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Chris Weidman confident in comeback from injury, but ‘unless I think I’m the best in the world, I’m not gonna fight’

If Chris Weidman fights again, he wants there to be no doubt that he’s coming back to be among the elite.

The former UFC middleweight champion recently underwent a second surgery to address the severe leg injury he suffered in a fight with Uriah Hall at UFC 261 in April. On Wednesday, Weidman explained on The MMA Hour that the first surgery was strictly to insert a rod into his broken tibia, a bigger bone that bears more weight than the fibula, while the fibula was left to heal on its own. When Weidman continued to experience complications, he underwent a CAT scan and it was discovered that the fibula was non-union and not healing.

A second surgery was ordered so that plates could be placed along the length and width of Weidman’s fibula, a process that took three hours (“I literally have more frickin’ metal in my lower leg than I have bone at this point,” Weidman said.)

With a timetable for his recovery uncertain, Weidman, 37, maintains that he fully intends to fight again someday, but if he doesn’t feel he can compete with the best anymore, he will step away.

“Listen, if my body was to the point where it was like, ‘Alright, you can’t do this anymore,’ I’d be done,” Weidman said. “If I felt like I was going to the gym and going with top guys and I just wasn’t able to do the things I used to be able to do and they were beating me, I wouldn’t just go into the cage to collect a paycheck and get beat up. I feel great. I felt great before this last fight, I felt amazing, I felt like I’m the best in the world and I was ready to have some big moments. So I’m gonna do everything I possibly can, take it day by day, a day at a time, to get back to that spot. And I’m just gonna try to control the things that I can control. When I get back into the gym and they say my leg is fully healed and I’m able to do things the way I was just doing pre-April, I’m 100 percent fighting and right now that’s where my mind’s at.

“But if for some reason I get back on my feet and they’re like, ‘This is the best it’s gonna be, Chris,’ and I’m not able to do the things I used to be able to do. I can’t grapple like I used to, I can’t strike like I used to or move like I used to, I’m not gonna do that to myself. I’m not gonna go in there and just get embarrassed. Unless I think I’m the best in the world, I’m not gonna fight.”

Over the course of his career, Weidman said he’s had 25 surgeries to address various issues including problems with his knees and neck. The initial surgery to fix his UFC 261 break was the most taxing.

Beyond the pain, it was the uncertainty that Weidman found difficult to deal with as he had to wait to find out whether more surgery was needed or if he would have to undergo some other procedure.

“The hardest part was being in limbo for that three- or four-week period where they were kind of like, some doctors were saying I should get the surgery, some weren’t but we had to get a better X-ray through that CAT scan to really find out,” Weidman said. “That just took longer than I’d like to and I just wanted to know one way or the other what the hell the deal was. That was tough for me to deal with. Going through that last surgery of mine, obviously breaking my leg and then everything that went with that, the pain and then the physical therapy afterwards, that was the most painful thing I’ve ever been through in my life. I’ve had neck surgeries, shoulder surgeries, hand surgeries, I’ve had some bad surgeries. There was nothing even close to the pain I was dealing with after that. So going into another surgery, I honestly was scared. I did not want to go through that type of pain again and thank God, it wasn’t even close to the same type of pain.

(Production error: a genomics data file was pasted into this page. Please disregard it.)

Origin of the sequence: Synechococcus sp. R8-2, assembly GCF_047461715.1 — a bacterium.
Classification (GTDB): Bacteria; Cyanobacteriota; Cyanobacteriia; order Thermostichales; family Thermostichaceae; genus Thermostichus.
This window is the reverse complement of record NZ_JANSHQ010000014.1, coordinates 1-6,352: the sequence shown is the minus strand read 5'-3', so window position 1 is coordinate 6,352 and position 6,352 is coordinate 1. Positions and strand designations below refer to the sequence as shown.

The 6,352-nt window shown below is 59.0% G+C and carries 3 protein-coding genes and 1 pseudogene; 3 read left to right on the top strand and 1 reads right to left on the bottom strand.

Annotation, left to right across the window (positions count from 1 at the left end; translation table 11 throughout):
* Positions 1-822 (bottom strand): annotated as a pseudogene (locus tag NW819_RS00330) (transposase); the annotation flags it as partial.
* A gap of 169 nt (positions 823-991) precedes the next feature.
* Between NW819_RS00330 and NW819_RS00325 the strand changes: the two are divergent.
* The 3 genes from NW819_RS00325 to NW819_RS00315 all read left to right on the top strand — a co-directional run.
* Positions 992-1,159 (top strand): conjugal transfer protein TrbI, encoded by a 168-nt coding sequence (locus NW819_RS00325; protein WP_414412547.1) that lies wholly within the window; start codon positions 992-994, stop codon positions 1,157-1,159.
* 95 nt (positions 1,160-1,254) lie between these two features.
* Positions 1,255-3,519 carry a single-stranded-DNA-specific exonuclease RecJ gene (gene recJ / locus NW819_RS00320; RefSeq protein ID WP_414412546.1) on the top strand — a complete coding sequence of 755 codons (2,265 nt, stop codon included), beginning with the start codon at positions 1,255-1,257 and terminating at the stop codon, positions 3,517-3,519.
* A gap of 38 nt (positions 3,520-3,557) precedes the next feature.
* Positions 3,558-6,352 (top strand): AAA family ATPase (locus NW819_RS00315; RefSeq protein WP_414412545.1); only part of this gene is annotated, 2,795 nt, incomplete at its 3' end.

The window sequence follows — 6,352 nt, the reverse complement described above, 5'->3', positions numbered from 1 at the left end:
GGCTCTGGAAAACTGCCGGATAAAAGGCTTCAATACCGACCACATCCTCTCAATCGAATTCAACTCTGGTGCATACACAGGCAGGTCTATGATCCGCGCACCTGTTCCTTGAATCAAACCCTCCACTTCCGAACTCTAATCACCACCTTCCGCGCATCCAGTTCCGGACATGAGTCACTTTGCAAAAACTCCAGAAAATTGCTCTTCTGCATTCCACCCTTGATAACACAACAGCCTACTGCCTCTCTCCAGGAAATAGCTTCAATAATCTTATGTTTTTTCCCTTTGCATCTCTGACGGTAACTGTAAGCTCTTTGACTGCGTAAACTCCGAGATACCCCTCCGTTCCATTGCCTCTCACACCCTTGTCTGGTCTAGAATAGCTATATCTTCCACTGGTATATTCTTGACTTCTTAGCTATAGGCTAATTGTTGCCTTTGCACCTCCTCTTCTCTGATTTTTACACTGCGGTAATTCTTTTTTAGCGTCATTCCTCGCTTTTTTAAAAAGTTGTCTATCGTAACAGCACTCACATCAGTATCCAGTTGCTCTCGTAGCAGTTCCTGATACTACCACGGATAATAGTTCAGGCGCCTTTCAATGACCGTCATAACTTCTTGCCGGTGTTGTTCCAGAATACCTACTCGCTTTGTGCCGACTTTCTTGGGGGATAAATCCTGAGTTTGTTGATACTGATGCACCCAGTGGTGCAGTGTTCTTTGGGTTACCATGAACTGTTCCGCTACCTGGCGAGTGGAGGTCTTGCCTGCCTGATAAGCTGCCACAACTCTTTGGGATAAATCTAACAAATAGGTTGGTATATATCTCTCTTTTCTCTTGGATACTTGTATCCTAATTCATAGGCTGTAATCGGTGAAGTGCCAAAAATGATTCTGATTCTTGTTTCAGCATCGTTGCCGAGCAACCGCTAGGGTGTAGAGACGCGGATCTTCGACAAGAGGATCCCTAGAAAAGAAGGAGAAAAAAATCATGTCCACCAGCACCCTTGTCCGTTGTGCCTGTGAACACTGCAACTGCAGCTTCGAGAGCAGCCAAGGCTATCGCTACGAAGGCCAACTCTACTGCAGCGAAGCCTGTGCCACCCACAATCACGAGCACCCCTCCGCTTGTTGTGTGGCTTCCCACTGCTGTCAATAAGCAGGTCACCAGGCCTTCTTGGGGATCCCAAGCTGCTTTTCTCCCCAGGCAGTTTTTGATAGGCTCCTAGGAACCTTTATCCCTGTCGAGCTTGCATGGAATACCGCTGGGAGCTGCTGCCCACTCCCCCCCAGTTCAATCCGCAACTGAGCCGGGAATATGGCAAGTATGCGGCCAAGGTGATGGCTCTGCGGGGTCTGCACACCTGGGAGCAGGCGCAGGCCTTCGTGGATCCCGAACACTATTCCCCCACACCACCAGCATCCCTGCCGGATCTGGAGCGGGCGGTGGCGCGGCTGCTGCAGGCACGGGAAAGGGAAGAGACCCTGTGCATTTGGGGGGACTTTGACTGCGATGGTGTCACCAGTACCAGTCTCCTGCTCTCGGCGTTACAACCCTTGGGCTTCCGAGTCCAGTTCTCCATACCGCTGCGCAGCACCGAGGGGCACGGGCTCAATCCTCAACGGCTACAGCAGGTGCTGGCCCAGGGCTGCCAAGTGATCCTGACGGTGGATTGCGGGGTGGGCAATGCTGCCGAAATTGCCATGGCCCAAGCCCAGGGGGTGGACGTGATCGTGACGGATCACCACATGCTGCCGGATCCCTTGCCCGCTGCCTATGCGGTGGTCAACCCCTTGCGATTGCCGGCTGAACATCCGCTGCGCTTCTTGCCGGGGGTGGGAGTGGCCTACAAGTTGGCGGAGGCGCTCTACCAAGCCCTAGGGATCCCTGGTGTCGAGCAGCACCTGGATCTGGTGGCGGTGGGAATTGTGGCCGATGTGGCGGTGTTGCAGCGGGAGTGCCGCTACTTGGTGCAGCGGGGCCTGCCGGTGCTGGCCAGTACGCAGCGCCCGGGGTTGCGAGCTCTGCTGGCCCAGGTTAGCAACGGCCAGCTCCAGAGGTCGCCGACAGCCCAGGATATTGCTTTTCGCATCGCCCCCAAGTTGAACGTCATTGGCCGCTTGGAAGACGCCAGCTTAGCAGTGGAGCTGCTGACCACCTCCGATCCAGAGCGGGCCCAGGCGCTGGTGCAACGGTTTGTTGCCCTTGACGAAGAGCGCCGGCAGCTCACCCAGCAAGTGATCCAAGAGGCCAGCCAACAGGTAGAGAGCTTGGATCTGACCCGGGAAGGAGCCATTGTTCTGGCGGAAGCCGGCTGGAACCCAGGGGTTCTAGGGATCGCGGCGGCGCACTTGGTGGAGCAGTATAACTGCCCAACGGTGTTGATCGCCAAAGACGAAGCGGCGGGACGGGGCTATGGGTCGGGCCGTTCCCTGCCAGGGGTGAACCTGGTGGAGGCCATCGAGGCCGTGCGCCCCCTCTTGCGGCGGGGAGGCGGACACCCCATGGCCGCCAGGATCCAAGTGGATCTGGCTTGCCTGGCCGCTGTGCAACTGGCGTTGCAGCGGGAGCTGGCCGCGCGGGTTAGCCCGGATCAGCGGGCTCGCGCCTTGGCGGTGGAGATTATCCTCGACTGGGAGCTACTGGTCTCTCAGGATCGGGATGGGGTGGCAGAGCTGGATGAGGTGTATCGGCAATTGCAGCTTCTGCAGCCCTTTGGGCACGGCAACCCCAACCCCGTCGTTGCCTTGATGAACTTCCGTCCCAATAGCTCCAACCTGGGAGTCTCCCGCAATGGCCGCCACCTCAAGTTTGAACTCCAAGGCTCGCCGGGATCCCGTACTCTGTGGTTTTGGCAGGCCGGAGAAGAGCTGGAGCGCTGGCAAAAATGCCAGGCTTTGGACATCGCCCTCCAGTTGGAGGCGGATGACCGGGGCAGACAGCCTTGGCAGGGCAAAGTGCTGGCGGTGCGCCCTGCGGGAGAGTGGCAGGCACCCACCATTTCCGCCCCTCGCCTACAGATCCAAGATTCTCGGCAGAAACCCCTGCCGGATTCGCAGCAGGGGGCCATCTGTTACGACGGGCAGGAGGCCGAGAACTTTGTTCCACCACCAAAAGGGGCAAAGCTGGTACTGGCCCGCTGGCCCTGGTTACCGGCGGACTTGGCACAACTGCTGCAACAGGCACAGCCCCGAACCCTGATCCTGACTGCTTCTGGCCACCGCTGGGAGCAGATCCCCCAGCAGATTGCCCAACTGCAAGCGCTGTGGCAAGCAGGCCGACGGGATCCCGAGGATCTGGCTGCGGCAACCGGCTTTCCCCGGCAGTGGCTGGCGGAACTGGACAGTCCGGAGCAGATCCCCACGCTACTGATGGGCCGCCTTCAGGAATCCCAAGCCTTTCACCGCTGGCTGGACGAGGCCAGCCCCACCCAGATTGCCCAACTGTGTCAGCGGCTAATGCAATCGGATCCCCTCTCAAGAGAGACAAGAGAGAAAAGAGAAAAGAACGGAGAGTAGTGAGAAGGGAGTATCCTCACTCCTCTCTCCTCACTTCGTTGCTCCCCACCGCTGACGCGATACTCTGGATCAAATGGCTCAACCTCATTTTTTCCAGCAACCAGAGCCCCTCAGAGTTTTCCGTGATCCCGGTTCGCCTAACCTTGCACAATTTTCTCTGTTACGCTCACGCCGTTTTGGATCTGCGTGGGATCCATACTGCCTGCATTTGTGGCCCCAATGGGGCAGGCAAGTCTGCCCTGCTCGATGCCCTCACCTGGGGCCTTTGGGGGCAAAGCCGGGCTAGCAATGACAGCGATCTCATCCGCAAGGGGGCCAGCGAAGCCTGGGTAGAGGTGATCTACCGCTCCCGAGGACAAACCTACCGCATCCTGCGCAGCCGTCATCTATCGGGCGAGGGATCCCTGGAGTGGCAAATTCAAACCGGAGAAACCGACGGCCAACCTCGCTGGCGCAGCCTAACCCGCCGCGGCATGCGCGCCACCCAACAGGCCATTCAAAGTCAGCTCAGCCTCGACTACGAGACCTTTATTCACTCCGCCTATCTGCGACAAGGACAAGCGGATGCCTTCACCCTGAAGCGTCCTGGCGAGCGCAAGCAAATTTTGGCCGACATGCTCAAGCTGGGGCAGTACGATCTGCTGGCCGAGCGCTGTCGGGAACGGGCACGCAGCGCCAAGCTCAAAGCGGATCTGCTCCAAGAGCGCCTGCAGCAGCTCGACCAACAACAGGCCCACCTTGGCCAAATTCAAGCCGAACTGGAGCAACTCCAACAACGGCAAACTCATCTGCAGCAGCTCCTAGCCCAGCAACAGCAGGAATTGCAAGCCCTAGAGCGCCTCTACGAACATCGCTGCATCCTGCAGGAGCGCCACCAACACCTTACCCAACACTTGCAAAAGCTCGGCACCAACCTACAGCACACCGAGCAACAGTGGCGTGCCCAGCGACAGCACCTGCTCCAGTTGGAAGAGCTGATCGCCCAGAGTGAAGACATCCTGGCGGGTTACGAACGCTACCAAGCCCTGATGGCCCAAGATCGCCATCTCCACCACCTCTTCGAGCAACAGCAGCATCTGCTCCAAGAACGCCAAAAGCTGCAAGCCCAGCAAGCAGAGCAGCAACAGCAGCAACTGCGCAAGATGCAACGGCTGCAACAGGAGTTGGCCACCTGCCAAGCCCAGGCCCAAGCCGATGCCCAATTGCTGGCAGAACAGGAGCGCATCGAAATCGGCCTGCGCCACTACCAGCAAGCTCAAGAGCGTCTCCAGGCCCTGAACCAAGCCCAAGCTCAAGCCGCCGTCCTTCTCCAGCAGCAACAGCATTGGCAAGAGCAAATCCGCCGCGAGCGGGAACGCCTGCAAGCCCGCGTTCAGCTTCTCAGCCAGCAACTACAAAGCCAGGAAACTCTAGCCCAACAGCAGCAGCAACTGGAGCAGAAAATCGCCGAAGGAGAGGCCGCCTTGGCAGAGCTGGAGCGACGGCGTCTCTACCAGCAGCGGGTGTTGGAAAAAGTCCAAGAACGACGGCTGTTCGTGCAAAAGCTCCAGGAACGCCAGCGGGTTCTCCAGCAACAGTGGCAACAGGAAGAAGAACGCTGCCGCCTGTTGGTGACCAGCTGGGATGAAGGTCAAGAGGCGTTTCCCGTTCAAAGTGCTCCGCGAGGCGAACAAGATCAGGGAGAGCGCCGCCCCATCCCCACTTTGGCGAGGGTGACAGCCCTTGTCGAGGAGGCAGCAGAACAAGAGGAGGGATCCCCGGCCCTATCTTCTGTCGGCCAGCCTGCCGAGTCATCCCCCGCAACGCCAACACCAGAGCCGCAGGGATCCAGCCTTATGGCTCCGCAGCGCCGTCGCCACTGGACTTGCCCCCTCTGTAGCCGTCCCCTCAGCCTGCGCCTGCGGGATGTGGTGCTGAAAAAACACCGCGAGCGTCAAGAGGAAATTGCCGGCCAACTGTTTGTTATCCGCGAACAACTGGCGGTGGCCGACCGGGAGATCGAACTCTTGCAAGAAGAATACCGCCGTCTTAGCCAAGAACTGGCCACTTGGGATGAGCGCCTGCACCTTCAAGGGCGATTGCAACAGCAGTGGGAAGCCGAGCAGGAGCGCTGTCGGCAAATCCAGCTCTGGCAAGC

“I guess because of how traumatic that injury was just from that kick being so explosive over Uriah Hall’s leg, that really just was so much damage. There was so much damage from being stabbed from the inside out with my jaggedy bones going through the skin. I guess everything that happened with the surgery, it was just super, super painful, I wouldn’t wish it on anybody. So going back into another surgery where they’re going back into that area, I was worried. But has not even been close to the same pain, so I’m grateful for that. But it was scary.”

Weidman isn’t looking too far ahead and for now is glad that he’s experiencing considerably less pain than he was before his second surgery. His goal is still to compete again and to be able to do so without any restrictions, but at the end of the day he’s going to listen to what his body is telling him.

“Just getting to the point where I was walking before this last surgery—I know I was having pain moving around—I still feel like [my abilities are] gonna be there,” Weidman said. “With this fibula being fixed and everything healing properly, I think I’ll be right back to where I need to be. I’ll be able to deal with anything I need to. I’ll kick someone in the head, I’ll kick someone’s leg again, I’ll let them kick me. I don’t care, I’m willing to do whatever it takes.

“But that being said, if my body’s not responding, if it’s something that’s impossible to do, I’m not just gonna be going in there to get beat up. I’m trying to have some amazing moments. I’m trying to create some great moments and I really believe I have some great moments left in me inside the UFC. So that’s where my head’s at and I’m just gonna take it a day at a time and get through this and stay positive.”

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